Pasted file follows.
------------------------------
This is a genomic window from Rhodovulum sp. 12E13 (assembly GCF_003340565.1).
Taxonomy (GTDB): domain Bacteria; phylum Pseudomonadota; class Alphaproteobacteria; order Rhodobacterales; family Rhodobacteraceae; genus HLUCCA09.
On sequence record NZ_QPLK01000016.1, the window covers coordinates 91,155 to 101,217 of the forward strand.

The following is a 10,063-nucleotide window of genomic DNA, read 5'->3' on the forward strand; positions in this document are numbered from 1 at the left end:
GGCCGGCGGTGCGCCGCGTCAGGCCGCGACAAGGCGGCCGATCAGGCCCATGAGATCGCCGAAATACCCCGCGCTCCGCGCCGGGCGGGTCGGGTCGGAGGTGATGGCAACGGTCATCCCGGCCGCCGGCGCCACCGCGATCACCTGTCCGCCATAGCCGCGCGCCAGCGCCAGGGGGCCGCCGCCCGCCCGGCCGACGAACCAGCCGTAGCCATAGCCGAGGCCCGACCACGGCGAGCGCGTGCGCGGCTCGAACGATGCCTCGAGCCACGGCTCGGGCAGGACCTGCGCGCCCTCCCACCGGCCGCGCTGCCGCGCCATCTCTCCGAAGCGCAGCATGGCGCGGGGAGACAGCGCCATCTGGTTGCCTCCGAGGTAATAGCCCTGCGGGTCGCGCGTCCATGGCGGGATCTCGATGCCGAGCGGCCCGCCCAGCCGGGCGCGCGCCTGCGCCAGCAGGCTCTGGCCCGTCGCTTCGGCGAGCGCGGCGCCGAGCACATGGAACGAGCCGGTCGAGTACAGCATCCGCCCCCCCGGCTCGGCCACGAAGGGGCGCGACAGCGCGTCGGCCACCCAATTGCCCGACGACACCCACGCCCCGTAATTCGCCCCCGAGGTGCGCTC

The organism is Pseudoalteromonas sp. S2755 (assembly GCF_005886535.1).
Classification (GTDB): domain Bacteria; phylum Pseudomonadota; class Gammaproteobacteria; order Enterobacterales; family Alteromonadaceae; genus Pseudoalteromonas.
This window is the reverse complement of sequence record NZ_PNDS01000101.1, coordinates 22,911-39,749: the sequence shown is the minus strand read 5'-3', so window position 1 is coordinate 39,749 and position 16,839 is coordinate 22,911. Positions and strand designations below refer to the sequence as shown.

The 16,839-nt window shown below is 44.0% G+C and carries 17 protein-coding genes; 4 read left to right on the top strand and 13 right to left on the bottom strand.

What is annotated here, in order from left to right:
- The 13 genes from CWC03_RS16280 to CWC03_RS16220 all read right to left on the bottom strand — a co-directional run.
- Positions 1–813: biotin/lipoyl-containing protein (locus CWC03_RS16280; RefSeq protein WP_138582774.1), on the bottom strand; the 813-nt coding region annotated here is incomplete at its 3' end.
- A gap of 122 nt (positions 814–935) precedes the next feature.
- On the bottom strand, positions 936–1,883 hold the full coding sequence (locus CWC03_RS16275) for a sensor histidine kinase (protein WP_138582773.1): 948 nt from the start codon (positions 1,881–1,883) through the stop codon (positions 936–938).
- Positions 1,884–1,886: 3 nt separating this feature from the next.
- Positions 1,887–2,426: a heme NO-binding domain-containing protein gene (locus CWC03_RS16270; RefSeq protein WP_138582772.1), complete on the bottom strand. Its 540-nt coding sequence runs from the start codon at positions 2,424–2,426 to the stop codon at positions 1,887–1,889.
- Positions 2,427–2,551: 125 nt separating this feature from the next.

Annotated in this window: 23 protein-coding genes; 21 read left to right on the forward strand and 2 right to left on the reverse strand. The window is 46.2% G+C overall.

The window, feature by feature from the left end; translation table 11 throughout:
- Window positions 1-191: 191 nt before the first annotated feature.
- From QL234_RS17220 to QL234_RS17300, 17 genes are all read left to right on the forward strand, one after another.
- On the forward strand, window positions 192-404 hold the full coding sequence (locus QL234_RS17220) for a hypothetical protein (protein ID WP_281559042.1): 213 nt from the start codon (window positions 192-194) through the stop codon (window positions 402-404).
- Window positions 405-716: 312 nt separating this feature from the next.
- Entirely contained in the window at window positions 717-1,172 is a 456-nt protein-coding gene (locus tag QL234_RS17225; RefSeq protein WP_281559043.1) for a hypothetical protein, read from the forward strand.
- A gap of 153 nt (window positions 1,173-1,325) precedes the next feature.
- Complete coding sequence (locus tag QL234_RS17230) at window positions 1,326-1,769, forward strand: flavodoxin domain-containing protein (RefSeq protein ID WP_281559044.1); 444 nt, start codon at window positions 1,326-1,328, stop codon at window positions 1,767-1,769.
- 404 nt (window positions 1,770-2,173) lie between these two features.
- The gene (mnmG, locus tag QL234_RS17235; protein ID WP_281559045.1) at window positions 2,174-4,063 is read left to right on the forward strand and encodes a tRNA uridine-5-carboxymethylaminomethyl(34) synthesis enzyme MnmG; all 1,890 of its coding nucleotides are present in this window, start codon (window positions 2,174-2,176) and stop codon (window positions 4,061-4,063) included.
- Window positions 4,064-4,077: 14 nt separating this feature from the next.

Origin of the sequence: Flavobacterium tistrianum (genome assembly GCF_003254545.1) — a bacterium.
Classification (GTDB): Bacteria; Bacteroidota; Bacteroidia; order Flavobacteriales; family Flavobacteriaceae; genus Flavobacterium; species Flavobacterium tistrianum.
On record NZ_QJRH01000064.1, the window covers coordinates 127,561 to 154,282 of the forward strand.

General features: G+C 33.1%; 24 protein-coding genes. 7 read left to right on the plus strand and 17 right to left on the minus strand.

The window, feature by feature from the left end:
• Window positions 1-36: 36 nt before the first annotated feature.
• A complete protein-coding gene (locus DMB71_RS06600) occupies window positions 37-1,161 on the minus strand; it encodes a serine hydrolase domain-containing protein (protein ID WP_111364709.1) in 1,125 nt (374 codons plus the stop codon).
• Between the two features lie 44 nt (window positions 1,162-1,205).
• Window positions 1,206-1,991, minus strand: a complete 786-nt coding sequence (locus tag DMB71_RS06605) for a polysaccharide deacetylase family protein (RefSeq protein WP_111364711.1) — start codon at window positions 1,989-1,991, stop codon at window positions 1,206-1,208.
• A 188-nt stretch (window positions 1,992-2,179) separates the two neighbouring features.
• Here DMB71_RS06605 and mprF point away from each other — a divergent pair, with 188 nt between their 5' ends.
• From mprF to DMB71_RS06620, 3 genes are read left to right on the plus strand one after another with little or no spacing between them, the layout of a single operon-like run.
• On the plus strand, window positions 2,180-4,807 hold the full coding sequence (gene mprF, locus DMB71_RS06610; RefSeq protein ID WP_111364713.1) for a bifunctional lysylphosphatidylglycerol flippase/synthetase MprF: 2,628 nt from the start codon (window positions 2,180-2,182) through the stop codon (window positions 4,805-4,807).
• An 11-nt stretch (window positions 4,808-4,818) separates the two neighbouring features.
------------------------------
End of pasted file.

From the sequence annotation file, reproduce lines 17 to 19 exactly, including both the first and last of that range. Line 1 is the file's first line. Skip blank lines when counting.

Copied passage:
- Positions 2,427–2,551: 125 nt separating this feature from the next.

Annotated in this window: 23 protein-coding genes; 21 read left to right on the forward strand and 2 right to left on the reverse strand. The window is 46.2% G+C overall.

The window, feature by feature from the left end; translation table 11 throughout: